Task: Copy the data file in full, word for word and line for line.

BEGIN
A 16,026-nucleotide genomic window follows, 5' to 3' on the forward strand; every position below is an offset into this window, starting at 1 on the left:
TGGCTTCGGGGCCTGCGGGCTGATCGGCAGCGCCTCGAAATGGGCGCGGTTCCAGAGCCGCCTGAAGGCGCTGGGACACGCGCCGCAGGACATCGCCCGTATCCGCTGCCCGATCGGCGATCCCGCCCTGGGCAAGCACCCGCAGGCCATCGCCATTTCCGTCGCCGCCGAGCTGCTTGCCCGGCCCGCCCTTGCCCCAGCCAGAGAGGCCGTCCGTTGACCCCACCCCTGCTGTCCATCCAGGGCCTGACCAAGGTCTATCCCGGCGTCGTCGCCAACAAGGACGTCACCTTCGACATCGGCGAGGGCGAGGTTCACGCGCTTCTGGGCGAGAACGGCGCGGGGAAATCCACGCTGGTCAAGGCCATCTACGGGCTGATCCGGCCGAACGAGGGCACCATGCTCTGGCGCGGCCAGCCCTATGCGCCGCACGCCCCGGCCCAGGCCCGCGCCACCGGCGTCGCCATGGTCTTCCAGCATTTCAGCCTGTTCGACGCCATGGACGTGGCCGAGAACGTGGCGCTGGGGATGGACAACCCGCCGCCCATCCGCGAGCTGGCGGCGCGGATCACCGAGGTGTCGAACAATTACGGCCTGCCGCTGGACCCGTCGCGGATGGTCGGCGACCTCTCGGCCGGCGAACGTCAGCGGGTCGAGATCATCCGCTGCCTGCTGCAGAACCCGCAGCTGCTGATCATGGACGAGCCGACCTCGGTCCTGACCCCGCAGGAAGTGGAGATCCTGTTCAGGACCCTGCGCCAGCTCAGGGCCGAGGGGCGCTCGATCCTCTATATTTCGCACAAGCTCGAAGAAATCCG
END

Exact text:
A 16,026-nucleotide genomic window follows, 5' to 3' on the forward strand; every position below is an offset into this window, starting at 1 on the left:
TGGCTTCGGGGCCTGCGGGCTGATCGGCAGCGCCTCGAAATGGGCGCGGTTCCAGAGCCGCCTGAAGGCGCTGGGACACGCGCCGCAGGACATCGCCCGTATCCGCTGCCCGATCGGCGATCCCGCCCTGGGCAAGCACCCGCAGGCCATCGCCATTTCCGTCGCCGCCGAGCTGCTTGCCCGGCCCGCCCTTGCCCCAGCCAGAGAGGCCGTCCGTTGACCCCACCCCTGCTGTCCATCCAGGGCCTGACCAAGGTCTATCCCGGCGTCGTCGCCAACAAGGACGTCACCTTCGACATCGGCGAGGGCGAGGTTCACGCGCTTCTGGGCGAGAACGGCGCGGGGAAATCCACGCTGGTCAAGGCCATCTACGGGCTGATCCGGCCGAACGAGGGCACCATGCTCTGGCGCGGCCAGCCCTATGCGCCGCACGCCCCGGCCCAGGCCCGCGCCACCGGCGTCGCCATGGTCTTCCAGCATTTCAGCCTGTTCGACGCCATGGACGTGGCCGAGAACGTGGCGCTGGGGATGGACAACCCGCCGCCCATCCGCGAGCTGGCGGCGCGGATCACCGAGGTGTCGAACAATTACGGCCTGCCGCTGGACCCGTCGCGGATGGTCGGCGACCTCTCGGCCGGCGAACGTCAGCGGGTCGAGATCATCCGCTGCCTGCTGCAGAACCCGCAGCTGCTGATCATGGACGAGCCGACCTCGGTCCTGACCCCGCAGGAAGTGGAGATCCTGTTCAGGACCCTGCGCCAGCTCAGGGCCGAGGGGCGCTCGATCCTCTATATTTCGCACAAGCTCGAAGAAATCCG